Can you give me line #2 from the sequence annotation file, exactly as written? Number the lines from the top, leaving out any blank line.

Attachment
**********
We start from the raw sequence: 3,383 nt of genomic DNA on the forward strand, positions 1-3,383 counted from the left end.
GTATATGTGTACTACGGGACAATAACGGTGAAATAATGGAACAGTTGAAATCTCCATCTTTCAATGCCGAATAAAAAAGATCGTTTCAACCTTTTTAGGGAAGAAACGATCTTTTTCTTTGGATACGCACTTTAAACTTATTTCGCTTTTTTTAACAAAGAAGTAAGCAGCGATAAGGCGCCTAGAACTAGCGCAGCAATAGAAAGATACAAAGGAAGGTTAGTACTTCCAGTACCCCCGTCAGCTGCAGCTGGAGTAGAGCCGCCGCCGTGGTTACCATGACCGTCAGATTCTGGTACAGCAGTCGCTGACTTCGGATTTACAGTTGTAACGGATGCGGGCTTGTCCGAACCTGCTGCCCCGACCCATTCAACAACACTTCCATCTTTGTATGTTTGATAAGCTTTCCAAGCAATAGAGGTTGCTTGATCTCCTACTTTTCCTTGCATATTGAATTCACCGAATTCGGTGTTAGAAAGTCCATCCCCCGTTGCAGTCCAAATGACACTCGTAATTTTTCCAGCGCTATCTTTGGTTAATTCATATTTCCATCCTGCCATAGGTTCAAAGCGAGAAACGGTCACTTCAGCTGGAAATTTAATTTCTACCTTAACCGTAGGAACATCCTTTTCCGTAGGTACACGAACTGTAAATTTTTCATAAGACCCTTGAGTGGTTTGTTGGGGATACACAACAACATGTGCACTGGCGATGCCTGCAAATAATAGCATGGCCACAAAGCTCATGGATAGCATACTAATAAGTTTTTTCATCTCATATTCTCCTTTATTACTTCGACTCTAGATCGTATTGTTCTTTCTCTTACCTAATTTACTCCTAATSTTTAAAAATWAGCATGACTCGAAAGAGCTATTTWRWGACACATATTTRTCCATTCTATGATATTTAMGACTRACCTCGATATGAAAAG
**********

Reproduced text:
GTATATGTGTACTACGGGACAATAACGGTGAAATAATGGAACAGTTGAAATCTCCATCTTTCAATGCCGAATAAAAAAGATCGTTTCAACCTTTTTAGGGAAGAAACGATCTTTTTCTTTGGATACGCACTTTAAACTTATTTCGCTTTTTTTAACAAAGAAGTAAGCAGCGATAAGGCGCCTAGAACTAGCGCAGCAATAGAAAGATACAAAGGAAGGTTAGTACTTCCAGTACCCCCGTCAGCTGCAGCTGGAGTAGAGCCGCCGCCGTGGTTACCATGACCGTCAGATTCTGGTACAGCAGTCGCTGACTTCGGATTTACAGTTGTAACGGATGCGGGCTTGTCCGAACCTGCTGCCCCGACCCATTCAACAACACTTCCATCTTTGTATGTTTGATAAGCTTTCCAAGCAATAGAGGTTGCTTGATCTCCTACTTTTCCTTGCATATTGAATTCACCGAATTCGGTGTTAGAAAGTCCATCCCCCGTTGCAGTCCAAATGACACTCGTAATTTTTCCAGCGCTATCTTTGGTTAATTCATATTTCCATCCTGCCATAGGTTCAAAGCGAGAAACGGTCACTTCAGCTGGAAATTTAATTTCTACCTTAACCGTAGGAACATCCTTTTCCGTAGGTACACGAACTGTAAATTTTTCATAAGACCCTTGAGTGGTTTGTTGGGGATACACAACAACATGTGCACTGGCGATGCCTGCAAATAATAGCATGGCCACAAAGCTCATGGATAGCATACTAATAAGTTTTTTCATCTCATATTCTCCTTTATTACTTCGACTCTAGATCGTATTGTTCTTTCTCTTACCTAATTTACTCCTAATSTTTAAAAATWAGCATGACTCGAAAGAGCTATTTWRWGACACATATTTRTCCATTCTATGATATTTAMGACTRACCTCGATATGAAAAG